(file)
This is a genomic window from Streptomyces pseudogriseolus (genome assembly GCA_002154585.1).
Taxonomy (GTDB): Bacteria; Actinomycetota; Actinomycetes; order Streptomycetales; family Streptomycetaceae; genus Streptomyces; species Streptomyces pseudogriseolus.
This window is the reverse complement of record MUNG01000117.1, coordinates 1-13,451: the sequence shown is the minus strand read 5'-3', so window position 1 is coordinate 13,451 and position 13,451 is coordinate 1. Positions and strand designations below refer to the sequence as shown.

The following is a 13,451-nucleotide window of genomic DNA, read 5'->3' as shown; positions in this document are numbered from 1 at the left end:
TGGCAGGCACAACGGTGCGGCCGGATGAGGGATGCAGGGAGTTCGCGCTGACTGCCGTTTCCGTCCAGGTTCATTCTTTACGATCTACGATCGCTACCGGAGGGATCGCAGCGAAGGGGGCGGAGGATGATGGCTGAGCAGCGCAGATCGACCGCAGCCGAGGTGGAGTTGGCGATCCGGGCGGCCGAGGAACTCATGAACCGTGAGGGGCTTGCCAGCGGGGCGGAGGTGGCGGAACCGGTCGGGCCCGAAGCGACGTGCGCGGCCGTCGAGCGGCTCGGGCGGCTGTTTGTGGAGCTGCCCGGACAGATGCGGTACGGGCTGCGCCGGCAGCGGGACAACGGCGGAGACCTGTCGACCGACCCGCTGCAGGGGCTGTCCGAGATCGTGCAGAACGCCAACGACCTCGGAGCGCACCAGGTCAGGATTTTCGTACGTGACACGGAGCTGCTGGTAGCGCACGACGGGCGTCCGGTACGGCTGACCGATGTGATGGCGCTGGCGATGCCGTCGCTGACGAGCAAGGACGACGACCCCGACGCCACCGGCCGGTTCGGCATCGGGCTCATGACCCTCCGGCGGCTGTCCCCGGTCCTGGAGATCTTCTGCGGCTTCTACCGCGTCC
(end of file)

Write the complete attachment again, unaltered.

This is a genomic window from Streptomyces pseudogriseolus (genome assembly GCA_002154585.1).
Taxonomy (GTDB): Bacteria; Actinomycetota; Actinomycetes; order Streptomycetales; family Streptomycetaceae; genus Streptomyces; species Streptomyces pseudogriseolus.
This window is the reverse complement of record MUNG01000117.1, coordinates 1-13,451: the sequence shown is the minus strand read 5'-3', so window position 1 is coordinate 13,451 and position 13,451 is coordinate 1. Positions and strand designations below refer to the sequence as shown.

The following is a 13,451-nucleotide window of genomic DNA, read 5'->3' as shown; positions in this document are numbered from 1 at the left end:
TGGCAGGCACAACGGTGCGGCCGGATGAGGGATGCAGGGAGTTCGCGCTGACTGCCGTTTCCGTCCAGGTTCATTCTTTACGATCTACGATCGCTACCGGAGGGATCGCAGCGAAGGGGGCGGAGGATGATGGCTGAGCAGCGCAGATCGACCGCAGCCGAGGTGGAGTTGGCGATCCGGGCGGCCGAGGAACTCATGAACCGTGAGGGGCTTGCCAGCGGGGCGGAGGTGGCGGAACCGGTCGGGCCCGAAGCGACGTGCGCGGCCGTCGAGCGGCTCGGGCGGCTGTTTGTGGAGCTGCCCGGACAGATGCGGTACGGGCTGCGCCGGCAGCGGGACAACGGCGGAGACCTGTCGACCGACCCGCTGCAGGGGCTGTCCGAGATCGTGCAGAACGCCAACGACCTCGGAGCGCACCAGGTCAGGATTTTCGTACGTGACACGGAGCTGCTGGTAGCGCACGACGGGCGTCCGGTACGGCTGACCGATGTGATGGCGCTGGCGATGCCGTCGCTGACGAGCAAGGACGACGACCCCGACGCCACCGGCCGGTTCGGCATCGGGCTCATGACCCTCCGGCGGCTGTCCCCGGTCCTGGAGATCTTCTGCGGCTTCTACCGCGTCC